Coronavirus: Here We Go Again

Here we are six months into the COVID-19 pandemic. Massachusetts had collectively accomplished the immense work of masterfully managing a deadly surge and bringing cases down to inconsequential. When the virus started surging down South, it was easy to say, “Oh well, they just haven’t seen what we’ve seen, when they do they’ll change their course…”

And they are. The governor of Texas had been an ardent opponent of public health science, refusing to implement mask requirements despite pleas from public health experts and citizens, and even hosting massive maskless right-wing political events in late June. They paid dearly for this dumb defiance, with a surge in cases overwhelming hospital facilities by mid-July — and he has since changed his tune on masks. But cases are still surging, and there are swaths of Texas where there are no hospital beds available, with sick patients are being airflighted hundreds of miles away in order to be admitted. Or worse, if their prognosis is poor, being involuntarily assigned to palliative care only. Meaning, allowed to die.

What’s even more depressing than witnessing the unnecessary sickness, suffering, and deaths in places like Texas is expecting the same again here. We’re seeing the cases ticking up locally, and with it mounting evidence that we will surge again. Massachusetts COVID-19 wastewater tracking shows viral particles are now again at rising levels we haven’t seen since late March:

The proof is in the poop, folks.

Our infection rate (which I went on and on about in this post) has been at a concerning critical level for two weeks now:

From COVIDACTNOW, data for Massachusetts.

Read the fine print on this graph: “the total number of active cases in Massachusetts is growing at an unsustainable rate. If this trend continues, the hospital system may become overloaded. Caution is warranted.”

One colleague who works in intensive care at a smaller hospital texted me last week: “Uptick in COVID numbers here… Intubations of the positive patients has returned Ugh”. For her and others who provide the highest-risk care for the sickest patients– intubations– the persistently upwards trends on the graphs translate to real live dying people.

Hospitals here are now fully preparing for a second surge. And yet we are actually still debating schools reopening. Three area summer schools have had COVID-19 cases, triggering quarantines and anxiety. Despite calls by the largest teachers’ unions to plan for remote-only classes this fall for the majority of students (and allowing for in-person programming for those students with the greatest needs), only a handful of districts have opted for this safer option.

Many people around me are still insisting that kids don’t spread this virus, they don’t get sick from this virus, but that’s old thinking based on “old” evidence (the early, faultier studies that were rushed out during the emerging pandemic). Mounting evidence suggests that not only can kids carry and spread SARS-CoV-2, this virus that causes COVID-19, they can also get very sick and even die from it. We urgently need to know more about how this virus interacts with kids, and while massive studies are currently underway, decisions are already being made about this fall.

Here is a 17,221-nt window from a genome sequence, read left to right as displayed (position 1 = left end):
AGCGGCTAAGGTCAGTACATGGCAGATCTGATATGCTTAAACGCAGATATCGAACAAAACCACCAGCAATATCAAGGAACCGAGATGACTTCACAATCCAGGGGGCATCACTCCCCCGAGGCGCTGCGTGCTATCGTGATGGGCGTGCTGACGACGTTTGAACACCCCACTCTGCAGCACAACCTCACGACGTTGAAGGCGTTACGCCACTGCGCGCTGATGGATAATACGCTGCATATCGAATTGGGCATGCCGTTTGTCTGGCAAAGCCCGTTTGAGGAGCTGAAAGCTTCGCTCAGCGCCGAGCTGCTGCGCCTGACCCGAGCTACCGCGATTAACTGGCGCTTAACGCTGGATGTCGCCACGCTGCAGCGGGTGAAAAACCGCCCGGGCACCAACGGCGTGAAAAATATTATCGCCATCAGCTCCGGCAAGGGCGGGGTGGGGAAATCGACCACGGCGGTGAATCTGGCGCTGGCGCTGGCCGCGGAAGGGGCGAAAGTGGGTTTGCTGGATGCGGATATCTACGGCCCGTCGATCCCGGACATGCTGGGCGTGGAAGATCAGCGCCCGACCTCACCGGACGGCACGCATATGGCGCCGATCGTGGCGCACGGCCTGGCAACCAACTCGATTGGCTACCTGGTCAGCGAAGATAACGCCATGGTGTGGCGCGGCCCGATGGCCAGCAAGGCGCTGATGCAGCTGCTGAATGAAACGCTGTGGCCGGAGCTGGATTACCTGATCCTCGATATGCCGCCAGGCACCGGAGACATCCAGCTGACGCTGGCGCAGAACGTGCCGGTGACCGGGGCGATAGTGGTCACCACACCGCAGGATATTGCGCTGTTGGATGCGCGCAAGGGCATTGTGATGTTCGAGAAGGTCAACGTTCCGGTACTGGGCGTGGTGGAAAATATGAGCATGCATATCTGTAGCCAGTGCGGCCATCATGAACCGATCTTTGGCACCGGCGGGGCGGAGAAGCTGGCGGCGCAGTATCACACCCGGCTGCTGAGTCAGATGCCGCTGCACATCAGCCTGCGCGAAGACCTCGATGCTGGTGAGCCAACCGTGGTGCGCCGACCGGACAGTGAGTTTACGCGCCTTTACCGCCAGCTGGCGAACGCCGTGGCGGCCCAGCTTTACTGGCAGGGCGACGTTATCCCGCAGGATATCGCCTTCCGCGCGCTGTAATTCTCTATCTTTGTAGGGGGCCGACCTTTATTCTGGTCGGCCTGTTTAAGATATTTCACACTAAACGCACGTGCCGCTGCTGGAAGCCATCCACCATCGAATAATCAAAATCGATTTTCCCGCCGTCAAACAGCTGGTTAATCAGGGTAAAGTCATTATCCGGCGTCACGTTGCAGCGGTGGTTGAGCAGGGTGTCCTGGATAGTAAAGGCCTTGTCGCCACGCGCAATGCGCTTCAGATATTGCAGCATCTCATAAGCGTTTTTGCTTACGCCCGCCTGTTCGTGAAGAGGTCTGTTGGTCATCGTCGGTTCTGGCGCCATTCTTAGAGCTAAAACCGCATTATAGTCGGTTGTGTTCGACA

School officials are stuck between all these facts and a hard place… A REALLY hard place: Pressure from the teachers, parents and the feds. I posted my thoughts on our local Facebook page last week:

My Facebook post in a private local group generated 194 reactions and 144 comments.

Most of the comments were supportive of a safer strategy, but many were pushing for schools to open. Parents have concerns, and feel that if businesses are reopening, school should as well. They said things like this:

Parents are desperately seeking a return to normalcy and free childcare and everything else school has come to provide to make up for the failings of our society. Yvonne Abraham from The Boston Globe summed it up best in a column this week titled “Listen To The Teachers”:Some parents are angry at teachers for trying to put the brakes on in-person instruction. Their eagerness to get their kids back into classrooms is understandable. Remote learning is hard to make work, even for those with more advantages. Of course teachers want to see their students in person again — especially those who need their help the most. But teachers know better than anyone the weight that reopening schools will put on them. Right now, they see it as too great a risk — not just for them, but for all of us.

Meantime, the feds, desperately seeking a return to normalcy ahead of the November election, are forcing schools to make the difficult decision between safety and funding. And school officials have been largely left on their own to consider the data and heed the calls from all of these stakeholders: the teachers, the feds, and the parents. It’s an impossible ask and I do not envy them one bit.

Perhaps luckily, our rising COVID-19 cases will likely make all the debate a moot point. Experts are already calling for a rollback on our reopening plans. School officials will likely be relieved when this happens.

I will too.

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